In addition to the great concept and products themselves that VSSL offers, the ability to create and customize your own unique VSSL, is one of my favorite features of the whole thing. Every user gets to make their own, or own more than one that is not redundant, which is out-freaking-standing.
The supplies that are curated and included with the Camp Supplies VSSL, are all chosen to ensure “the basics” in any outdoor situation. Whether for use on the trail or for an emergency, a lot is packed into a little space. Things like mini fishing or first aid kits, fire starters and waterproof matches, a whistle, and mirror for emergency signaling, a wire saw (which can even saw through wood and bone), and so on. It is a solid baseline of critical and important things to have. There are over three dozen supply tins available for the VSSL tubes.
They have well-thought adult beverage and coffee product options, in addition to the others. Be sure to check those out if that is your thing, even while outdoors and playing in the wild.
At this point, it’s clear that I am a fan of what VSSL has done. The size and weight of these make them just very convenient, and worth having. If they were to offer an even bigger VSSL option that can hold more or bigger items, that could also be cool.
It also doesn’t have to be for camping or outdoors, either. You could just as easily put this in your car, your bike, or in a backpack to take to work or school. The options are there, to where even if you don’t need a fishing hook, or a wire saw to cut through your own arm if you are trapped in the rocks, first aid and other items are just too freaking easy with the VSSL.
In all candor and objectivity, I really don’t have anything negative to say about the VSSL. To continue that objectivity, it’s also worth pointing out what the VSSL is, and what it is not.
Even though I said at the beginning that nature is awesome, and the outdoors are amazing, apart from some crazy natural disasters, allow me to amend that statement slightly. Or amend it quite a bit, actually. I live in South Florida, and here, half of the outdoor options really freaking suck. Like, things that will actually kill you, nasty mosquito- and snake- and alligator-infested swamp water, kind of suck. If you go east, the ocean is awesome (well, a few things will try to kill you). If you want to camp and do the outdoors to the west, the Everglades and the swamps are just not quite as fun as hiking in Utah or Colorado. However, it is what we have.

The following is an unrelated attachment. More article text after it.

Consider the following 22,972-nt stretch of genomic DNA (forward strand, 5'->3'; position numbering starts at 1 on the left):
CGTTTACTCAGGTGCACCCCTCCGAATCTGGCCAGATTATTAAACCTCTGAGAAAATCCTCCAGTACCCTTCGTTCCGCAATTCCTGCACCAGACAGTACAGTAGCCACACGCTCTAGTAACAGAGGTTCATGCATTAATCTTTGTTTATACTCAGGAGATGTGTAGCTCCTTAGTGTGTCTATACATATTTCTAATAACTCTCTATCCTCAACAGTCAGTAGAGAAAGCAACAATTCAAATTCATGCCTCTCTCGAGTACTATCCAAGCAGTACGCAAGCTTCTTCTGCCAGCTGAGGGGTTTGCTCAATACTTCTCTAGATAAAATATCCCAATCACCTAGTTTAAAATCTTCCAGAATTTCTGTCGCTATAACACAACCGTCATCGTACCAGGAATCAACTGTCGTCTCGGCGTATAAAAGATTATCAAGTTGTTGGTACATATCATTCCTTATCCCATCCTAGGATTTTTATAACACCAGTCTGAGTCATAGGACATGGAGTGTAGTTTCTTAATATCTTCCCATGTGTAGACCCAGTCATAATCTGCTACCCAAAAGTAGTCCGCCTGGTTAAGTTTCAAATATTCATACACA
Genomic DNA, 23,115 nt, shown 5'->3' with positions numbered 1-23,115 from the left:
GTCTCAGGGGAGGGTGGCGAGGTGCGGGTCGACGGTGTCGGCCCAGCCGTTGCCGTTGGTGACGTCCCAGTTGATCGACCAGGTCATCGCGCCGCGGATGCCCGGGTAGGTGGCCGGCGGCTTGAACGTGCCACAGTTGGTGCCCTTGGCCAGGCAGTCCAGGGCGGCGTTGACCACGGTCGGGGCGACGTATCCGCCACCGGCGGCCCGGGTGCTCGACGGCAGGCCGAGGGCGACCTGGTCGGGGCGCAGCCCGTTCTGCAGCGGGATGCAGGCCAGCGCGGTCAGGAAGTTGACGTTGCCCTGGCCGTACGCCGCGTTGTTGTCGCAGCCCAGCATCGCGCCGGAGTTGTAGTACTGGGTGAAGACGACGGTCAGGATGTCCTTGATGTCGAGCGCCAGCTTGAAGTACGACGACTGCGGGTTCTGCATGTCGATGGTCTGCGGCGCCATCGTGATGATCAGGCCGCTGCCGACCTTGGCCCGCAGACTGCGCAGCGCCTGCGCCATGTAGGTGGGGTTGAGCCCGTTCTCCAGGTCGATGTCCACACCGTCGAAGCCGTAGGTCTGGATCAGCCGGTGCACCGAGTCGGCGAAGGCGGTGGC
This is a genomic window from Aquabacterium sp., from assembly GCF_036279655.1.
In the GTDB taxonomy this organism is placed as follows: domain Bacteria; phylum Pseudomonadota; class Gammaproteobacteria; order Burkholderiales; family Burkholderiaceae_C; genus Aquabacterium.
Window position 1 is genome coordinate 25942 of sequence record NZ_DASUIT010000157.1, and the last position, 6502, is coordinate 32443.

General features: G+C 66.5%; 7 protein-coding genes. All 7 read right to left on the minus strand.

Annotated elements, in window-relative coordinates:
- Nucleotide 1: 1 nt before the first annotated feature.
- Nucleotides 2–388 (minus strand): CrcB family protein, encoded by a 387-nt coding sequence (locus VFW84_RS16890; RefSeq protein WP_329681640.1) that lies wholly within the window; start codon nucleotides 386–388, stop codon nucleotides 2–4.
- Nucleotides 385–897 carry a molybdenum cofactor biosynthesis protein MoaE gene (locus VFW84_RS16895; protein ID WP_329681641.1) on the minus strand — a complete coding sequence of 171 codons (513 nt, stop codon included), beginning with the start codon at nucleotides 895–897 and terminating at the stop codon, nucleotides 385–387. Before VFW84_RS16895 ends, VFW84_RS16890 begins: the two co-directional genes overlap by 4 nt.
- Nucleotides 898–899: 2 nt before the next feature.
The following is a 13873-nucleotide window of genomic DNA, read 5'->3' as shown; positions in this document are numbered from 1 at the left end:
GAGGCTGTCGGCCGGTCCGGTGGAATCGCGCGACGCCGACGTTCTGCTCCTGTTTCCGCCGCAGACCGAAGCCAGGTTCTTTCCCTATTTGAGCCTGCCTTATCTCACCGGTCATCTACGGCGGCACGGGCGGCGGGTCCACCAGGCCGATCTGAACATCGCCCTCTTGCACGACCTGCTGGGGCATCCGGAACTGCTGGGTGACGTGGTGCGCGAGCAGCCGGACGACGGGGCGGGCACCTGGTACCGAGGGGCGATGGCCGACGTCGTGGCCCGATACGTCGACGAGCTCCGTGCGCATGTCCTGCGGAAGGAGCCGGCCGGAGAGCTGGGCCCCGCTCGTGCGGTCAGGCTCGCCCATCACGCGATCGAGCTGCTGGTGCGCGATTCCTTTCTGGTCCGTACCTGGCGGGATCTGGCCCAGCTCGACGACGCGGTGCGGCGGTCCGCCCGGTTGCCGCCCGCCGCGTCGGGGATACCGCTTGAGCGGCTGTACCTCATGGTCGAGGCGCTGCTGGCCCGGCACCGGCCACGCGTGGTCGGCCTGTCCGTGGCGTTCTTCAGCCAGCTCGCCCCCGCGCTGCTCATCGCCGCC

Always Plan to the Mission
Most things are “mission dependent.” Outdoor adventures are just the same. I would not recommend using a VSSL as your primary, go-to source for many of these things. You should have more of these critical items, or at least a bigger option, and quantity, for many of these things. For example, in the humid, wet, swampy South Florida outdoors, I would never leave for any length of time — especially overnight — with only a few matches. My first aid kit would also never consist of only a few band-aids or alcohol wipes, as well. To be clear: especially, the first aid kit.
This is all to say that the VSSL is a great option as a backup or emergency item. One should always take care to ensure that this backup would remain with you, and be a viable backup, should something happen to your primary gear. This would also not be my primary flashlight, for example, so how would I ensure that I keep it safe and available? And while Todd and the VSSL team envision a way to keep super cool, small kits of vital gear, I have become conditioned to think just a little bit bigger. Or for the worst-case scenarios. VSSL still has a place in that for me, as well.
VSSL Is Recommended Gear
For day hikes, however, this is amazing. For maybe a one-night overnighter, in a relatively safe or easy environment, then yes. Something light, compact, and portable, and to still have on hand. Again, mission dependent. Know your terrain, and your environment. Always plan accordingly and conduct through planning and inventories.
Would I use this in Florida? Absolutely — as my backup items that I would never use, except in an emergency or as a last resort. This ensures they are always available should an emergency arise.
This is a great, handy, and useful gift for anyone that loves the outdoors. It’s also a very nice gift. Keep this on your Christmas and Holiday list for those that love getting the heck out of the city.
I now have two of them, in fact, with different items. I am already scheming… Time to figure out other things I can put into the VSSL for my outdoor adventures.